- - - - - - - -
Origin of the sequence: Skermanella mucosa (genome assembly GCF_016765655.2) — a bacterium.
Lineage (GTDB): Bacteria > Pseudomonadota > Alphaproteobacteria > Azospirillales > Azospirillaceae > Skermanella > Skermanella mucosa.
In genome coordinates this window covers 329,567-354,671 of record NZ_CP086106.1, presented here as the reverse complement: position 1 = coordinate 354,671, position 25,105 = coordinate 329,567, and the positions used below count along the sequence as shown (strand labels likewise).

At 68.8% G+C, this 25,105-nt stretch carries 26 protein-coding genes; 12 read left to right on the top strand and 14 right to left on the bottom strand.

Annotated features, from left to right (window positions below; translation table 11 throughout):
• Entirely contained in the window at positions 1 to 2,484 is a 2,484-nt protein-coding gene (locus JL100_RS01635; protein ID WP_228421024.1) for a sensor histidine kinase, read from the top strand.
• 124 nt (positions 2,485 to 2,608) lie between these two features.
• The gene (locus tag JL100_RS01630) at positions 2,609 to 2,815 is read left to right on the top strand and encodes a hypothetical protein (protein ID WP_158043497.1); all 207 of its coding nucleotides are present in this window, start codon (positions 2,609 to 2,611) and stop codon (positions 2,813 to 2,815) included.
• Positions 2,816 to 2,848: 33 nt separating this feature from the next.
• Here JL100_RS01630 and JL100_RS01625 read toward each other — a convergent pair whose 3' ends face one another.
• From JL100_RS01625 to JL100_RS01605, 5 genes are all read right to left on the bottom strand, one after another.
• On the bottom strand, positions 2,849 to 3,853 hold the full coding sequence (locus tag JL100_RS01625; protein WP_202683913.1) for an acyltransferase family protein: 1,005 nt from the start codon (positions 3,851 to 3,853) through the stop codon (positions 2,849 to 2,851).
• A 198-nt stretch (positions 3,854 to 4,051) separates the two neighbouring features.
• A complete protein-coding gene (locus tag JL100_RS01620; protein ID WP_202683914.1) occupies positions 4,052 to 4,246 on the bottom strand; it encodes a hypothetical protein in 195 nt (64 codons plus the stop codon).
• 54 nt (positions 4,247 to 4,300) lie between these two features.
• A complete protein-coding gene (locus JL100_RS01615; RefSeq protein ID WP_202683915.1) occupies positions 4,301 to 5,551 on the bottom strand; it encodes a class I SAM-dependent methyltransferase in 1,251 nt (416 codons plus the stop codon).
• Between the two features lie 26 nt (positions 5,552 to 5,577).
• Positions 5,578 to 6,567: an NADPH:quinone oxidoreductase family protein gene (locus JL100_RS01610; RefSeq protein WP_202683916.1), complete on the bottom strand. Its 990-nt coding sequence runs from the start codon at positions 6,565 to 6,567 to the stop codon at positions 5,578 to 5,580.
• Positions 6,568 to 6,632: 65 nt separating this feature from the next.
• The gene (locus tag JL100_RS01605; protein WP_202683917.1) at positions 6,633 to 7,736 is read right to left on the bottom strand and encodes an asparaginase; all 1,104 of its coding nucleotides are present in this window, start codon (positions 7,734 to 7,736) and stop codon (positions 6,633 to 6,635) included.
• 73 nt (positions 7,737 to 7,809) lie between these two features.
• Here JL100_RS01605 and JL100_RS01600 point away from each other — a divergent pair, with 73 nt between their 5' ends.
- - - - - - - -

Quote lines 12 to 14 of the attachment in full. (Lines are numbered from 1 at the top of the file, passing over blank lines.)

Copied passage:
• On the bottom strand, positions 2,849 to 3,853 hold the full coding sequence (locus tag JL100_RS01625; protein WP_202683913.1) for an acyltransferase family protein: 1,005 nt from the start codon (positions 3,851 to 3,853) through the stop codon (positions 2,849 to 2,851).
• A 198-nt stretch (positions 3,854 to 4,051) separates the two neighbouring features.
• A complete protein-coding gene (locus tag JL100_RS01620; protein ID WP_202683914.1) occupies positions 4,052 to 4,246 on the bottom strand; it encodes a hypothetical protein in 195 nt (64 codons plus the stop codon).